The Path to Reliable Wireless Connections in the Industrial and Commercial IoT

By Jim Katsandres

Internet of Things technologies offer opportunities for companies to capitalize on applications in new and innovative ways.

The fact is, radio technology is inherently unreliable. When several wireless technologies share the same radio band and multiple devices are communicating across it, interference is inevitable. Collisions between data packets can occur. But the unreliability of radio doesn't equate to the unreliability of wireless communication systems—even in noisy environments, like those within commercial and industrial Internet of Things (IoT) settings.

In these settings, reliability is critical. The connectivity of smart factories, buildings, management systems, hospitals and entire supply chains depends on it. To ensure the level of reliability needed for these environments, wireless technologies must have features in place that lower the probability of collisions and offset inevitable packet loss. Overcoming interference and achieving highly reliable wireless connectivity is possible with the right wireless backbone and mitigation techniques. Making the unreliable reliable is essential as we move into the next frontier of smart industry and smart building development.

How Bluetooth Technology Overcomes Interference
Unlike wired data communications technologies, wireless technologies must share a transmission medium. For example, Bluetooth technology operates in the same 2.4 GHz ISM frequency band as Wi-Fi and technologies that use the IEEE 802.15.4 standard. Collisions can occur when multiple devices communicate data across the same frequency channel at the exact same time. To overcome this challenge, wireless technologies have to take a multi-pronged approach. Bluetooth technology has adopted  four key techniques to reduce interference and increase its reliability to the level needed in many IoT applications.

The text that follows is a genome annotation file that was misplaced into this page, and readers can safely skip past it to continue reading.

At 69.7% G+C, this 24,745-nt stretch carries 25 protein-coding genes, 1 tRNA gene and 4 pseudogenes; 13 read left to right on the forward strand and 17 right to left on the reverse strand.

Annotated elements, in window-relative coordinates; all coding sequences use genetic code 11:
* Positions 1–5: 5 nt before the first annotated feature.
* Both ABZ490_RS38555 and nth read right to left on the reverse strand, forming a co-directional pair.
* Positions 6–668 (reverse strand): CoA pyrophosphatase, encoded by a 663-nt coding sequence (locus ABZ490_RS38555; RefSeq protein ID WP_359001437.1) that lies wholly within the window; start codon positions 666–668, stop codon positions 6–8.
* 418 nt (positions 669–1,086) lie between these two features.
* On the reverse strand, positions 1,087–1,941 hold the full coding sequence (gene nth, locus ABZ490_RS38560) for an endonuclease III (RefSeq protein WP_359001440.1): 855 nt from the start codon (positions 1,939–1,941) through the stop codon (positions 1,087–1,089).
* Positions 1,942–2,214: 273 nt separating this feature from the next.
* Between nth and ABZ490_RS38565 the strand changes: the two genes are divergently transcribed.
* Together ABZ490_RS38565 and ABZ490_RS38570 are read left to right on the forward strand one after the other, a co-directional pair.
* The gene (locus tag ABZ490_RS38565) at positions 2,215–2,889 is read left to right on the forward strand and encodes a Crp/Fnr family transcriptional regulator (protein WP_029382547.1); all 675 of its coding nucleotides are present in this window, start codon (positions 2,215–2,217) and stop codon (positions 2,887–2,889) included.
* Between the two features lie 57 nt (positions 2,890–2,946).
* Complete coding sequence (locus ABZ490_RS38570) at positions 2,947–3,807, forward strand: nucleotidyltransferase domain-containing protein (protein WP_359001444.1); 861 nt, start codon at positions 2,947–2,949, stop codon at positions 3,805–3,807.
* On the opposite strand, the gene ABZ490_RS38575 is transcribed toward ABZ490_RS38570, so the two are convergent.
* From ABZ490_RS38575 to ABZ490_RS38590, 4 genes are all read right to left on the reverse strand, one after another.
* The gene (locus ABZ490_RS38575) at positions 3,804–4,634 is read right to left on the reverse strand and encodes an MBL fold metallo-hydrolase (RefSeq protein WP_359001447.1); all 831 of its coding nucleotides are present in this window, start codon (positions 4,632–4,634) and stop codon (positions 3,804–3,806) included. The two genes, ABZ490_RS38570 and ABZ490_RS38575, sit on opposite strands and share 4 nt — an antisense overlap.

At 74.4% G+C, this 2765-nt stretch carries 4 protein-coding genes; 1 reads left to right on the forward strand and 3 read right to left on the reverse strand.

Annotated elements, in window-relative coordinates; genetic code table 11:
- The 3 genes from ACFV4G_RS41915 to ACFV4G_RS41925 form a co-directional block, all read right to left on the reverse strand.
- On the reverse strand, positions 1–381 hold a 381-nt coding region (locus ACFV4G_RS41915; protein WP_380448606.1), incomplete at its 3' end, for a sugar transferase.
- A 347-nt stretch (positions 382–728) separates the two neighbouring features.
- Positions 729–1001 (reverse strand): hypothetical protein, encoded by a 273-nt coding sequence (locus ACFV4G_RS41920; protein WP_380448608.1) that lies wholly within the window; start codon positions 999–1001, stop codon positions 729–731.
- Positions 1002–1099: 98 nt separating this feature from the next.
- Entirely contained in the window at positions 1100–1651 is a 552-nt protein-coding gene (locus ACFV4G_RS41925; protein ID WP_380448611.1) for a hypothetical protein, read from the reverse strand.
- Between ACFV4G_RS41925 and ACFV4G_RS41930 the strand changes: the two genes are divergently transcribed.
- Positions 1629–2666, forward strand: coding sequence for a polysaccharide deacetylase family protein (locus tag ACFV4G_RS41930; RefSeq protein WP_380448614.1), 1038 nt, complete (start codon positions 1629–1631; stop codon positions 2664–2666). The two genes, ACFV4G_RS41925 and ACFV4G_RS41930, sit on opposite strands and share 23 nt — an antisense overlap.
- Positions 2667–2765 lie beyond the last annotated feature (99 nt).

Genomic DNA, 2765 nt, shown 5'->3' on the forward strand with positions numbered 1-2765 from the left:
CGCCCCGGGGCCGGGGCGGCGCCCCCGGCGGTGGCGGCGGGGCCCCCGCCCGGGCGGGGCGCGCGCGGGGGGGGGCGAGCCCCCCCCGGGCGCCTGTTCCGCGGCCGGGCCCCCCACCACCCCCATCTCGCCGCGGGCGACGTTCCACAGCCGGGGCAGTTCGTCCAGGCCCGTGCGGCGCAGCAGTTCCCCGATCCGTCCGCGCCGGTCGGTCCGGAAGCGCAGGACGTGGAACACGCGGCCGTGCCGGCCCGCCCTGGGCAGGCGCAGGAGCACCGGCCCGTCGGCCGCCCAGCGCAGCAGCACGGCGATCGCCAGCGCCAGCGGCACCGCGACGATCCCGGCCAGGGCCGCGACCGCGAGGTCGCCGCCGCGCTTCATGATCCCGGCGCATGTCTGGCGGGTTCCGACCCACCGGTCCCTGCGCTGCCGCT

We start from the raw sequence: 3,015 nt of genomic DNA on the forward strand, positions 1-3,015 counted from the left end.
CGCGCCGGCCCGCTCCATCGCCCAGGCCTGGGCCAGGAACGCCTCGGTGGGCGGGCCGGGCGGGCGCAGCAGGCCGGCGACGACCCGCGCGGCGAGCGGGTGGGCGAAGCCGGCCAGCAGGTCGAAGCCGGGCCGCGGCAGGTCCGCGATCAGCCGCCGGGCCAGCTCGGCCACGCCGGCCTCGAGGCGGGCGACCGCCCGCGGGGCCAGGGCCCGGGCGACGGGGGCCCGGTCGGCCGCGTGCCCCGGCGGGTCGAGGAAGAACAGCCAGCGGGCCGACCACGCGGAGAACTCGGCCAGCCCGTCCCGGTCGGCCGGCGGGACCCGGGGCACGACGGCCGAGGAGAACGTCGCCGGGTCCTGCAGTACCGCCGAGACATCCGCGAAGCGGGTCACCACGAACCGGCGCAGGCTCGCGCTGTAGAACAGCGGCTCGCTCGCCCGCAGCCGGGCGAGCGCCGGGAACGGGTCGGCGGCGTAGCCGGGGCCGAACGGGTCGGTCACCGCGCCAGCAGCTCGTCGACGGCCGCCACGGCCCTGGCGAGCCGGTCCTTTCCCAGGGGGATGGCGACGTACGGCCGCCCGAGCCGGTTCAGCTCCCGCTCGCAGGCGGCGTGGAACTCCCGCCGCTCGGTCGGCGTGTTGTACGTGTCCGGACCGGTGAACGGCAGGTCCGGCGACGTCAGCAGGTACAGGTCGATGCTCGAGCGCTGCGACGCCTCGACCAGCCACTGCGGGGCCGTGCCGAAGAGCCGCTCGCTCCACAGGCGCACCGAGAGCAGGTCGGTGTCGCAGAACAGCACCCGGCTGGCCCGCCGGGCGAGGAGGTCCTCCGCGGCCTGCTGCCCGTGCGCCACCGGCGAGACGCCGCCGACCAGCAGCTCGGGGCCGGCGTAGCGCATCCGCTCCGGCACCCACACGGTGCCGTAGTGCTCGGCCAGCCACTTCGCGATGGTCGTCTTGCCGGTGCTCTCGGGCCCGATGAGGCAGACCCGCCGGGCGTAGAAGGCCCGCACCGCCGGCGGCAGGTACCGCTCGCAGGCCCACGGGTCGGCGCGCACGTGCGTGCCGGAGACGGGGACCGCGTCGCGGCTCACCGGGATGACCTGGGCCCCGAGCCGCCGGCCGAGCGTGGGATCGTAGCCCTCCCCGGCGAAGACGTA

Small, Fast Packets
The less airtime a packet endures and the less space it takes up, the lower the probability of collision. For this reason, it's best for data packets to be small and fast. Bluetooth Low Energy (BLE) packets are typically half the size and four times faster than other low-power wireless mesh networking technologies. This helps them travel through crowded environments with fewer collisions and use the spectrum more efficiently.

Adaptive Frequency Hopping
Avoiding conflict is key to a highly reliable connection. To find a clear transmission path, Bluetooth technology uses a form of frequency-hopping spread spectrum (FHSS) called adaptive frequency hopping (AFH). Like all FHSS technologies, Bluetooth technology divides the frequency band into smaller channels. In the case of BLE, the band is split into 40 channels and Bluetooth packets rapidly hop between those channels when being transmitted. To further reduce the chance of interference, Bluetooth technology adapts its hopping sequence. Channels that are noisy and busy are dynamically tracked and avoided when packets are sent.

Even with mitigation techniques, some level of packet loss is inevitable. One technique Bluetooth technology uses to compensate for packet loss is sending acknowledgements, allowing receiving devices to confirm the successful receipt of data from the sender. Acknowledgements are a technique available for Bluetooth point-to-point (packet acknowledgement) and mesh networking (message acknowledgement) connections.

Automatic Retransmission
Relying on acknowledgements is not always practical. Imagine if a single light switch controlling 100 lights in a manufacturing plant had to wait for and track 100 acknowledgements every time it sent an on/off message. To combat this challenge, Bluetooth technology includes a retransmission feature that automatically sends multiple copies of a message in rapid succession. Automatic, rapid retransmission of mesh messages dramatically increases the probability of successful receipt between connected devices.